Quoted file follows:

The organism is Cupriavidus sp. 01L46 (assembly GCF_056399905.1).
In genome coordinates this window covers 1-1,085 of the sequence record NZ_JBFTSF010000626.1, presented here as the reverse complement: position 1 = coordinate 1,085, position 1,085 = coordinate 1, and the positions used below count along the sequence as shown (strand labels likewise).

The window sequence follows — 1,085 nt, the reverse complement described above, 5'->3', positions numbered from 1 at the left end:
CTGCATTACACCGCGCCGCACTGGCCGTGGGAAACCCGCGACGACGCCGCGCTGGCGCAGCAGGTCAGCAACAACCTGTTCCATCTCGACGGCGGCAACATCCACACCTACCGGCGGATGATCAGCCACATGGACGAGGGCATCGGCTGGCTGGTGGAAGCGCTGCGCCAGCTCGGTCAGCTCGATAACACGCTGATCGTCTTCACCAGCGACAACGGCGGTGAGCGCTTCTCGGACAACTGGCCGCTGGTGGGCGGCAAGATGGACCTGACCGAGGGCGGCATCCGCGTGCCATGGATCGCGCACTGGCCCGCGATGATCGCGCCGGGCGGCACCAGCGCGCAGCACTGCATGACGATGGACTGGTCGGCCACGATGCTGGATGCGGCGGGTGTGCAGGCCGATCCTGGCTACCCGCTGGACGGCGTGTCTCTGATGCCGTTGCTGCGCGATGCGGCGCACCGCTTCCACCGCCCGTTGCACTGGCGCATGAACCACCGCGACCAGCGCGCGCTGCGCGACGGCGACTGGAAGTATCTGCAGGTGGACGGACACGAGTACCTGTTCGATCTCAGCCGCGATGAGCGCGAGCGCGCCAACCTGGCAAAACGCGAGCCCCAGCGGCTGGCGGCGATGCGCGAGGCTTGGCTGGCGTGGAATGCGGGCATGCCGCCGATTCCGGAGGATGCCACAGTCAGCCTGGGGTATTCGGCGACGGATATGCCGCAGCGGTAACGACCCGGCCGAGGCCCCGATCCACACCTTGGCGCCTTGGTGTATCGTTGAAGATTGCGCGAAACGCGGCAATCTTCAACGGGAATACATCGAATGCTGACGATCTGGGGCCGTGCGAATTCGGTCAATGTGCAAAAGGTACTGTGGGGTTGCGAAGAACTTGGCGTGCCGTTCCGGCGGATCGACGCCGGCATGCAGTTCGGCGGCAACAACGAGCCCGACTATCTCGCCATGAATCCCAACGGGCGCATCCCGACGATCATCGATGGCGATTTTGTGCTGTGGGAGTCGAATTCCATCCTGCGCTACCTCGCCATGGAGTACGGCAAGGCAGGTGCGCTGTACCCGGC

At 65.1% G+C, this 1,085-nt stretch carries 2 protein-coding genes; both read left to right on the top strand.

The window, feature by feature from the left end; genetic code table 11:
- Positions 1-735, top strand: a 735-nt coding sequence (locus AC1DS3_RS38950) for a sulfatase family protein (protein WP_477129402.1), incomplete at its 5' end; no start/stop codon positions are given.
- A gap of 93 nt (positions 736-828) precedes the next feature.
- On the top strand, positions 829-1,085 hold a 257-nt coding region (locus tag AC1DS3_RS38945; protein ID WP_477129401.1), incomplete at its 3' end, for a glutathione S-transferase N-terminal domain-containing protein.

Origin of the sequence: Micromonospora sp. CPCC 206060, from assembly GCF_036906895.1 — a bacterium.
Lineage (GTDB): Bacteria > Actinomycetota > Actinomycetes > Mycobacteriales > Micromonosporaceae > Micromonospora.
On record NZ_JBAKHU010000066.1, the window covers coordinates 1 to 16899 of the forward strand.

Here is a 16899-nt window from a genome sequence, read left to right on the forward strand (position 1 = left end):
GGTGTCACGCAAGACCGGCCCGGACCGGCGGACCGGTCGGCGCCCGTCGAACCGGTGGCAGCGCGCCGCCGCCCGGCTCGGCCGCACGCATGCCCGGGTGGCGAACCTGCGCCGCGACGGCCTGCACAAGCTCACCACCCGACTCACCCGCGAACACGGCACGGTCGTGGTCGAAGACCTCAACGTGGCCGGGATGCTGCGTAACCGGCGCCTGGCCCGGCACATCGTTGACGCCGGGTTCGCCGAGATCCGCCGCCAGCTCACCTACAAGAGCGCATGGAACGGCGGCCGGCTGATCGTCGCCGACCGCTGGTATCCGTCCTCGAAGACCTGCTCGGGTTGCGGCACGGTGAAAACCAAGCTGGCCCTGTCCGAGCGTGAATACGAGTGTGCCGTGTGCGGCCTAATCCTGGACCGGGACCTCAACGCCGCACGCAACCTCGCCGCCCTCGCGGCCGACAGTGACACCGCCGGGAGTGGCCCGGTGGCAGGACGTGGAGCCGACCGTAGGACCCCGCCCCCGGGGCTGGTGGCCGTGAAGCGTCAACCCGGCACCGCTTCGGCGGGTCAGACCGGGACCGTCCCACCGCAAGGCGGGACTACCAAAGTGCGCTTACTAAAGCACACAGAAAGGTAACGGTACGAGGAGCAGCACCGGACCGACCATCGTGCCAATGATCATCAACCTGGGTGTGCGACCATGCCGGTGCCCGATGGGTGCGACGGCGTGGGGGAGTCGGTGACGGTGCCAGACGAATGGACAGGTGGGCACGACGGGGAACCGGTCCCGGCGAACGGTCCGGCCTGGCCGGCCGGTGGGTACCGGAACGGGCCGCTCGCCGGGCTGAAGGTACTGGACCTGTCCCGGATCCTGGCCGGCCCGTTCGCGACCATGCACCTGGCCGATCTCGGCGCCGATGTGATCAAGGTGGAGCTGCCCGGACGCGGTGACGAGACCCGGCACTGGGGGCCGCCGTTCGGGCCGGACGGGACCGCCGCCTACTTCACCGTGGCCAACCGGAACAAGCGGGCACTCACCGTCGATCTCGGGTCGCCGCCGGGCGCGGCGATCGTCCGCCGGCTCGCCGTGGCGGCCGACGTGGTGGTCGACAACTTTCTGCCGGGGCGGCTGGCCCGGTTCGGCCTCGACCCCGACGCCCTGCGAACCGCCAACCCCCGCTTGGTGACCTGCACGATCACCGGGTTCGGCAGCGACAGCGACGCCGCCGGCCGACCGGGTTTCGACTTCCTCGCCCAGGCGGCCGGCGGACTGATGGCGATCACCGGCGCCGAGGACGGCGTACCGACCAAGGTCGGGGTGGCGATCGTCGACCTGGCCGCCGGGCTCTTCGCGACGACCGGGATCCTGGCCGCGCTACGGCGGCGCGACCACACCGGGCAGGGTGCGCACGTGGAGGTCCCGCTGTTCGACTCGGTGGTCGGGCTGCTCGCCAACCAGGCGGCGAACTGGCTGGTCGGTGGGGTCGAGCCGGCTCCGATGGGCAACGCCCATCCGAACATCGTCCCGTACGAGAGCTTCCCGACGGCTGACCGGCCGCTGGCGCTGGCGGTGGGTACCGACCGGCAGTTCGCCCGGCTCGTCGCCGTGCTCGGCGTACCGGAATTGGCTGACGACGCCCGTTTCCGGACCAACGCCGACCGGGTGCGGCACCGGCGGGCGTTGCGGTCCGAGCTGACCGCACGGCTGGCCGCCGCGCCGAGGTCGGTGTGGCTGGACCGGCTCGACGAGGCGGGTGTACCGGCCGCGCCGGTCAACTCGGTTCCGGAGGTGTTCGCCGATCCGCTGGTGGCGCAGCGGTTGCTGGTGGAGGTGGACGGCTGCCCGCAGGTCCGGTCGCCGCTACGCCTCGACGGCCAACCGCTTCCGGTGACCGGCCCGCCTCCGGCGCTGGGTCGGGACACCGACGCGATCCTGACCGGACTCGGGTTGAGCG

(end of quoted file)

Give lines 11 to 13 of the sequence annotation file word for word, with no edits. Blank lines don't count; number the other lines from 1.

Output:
Lineage (GTDB): Bacteria > Actinomycetota > Actinomycetes > Mycobacteriales > Micromonosporaceae > Micromonospora.
On record NZ_JBAKHU010000066.1, the window covers coordinates 1 to 16899 of the forward strand.

Here is a 16899-nt window from a genome sequence, read left to right on the forward strand (position 1 = left end):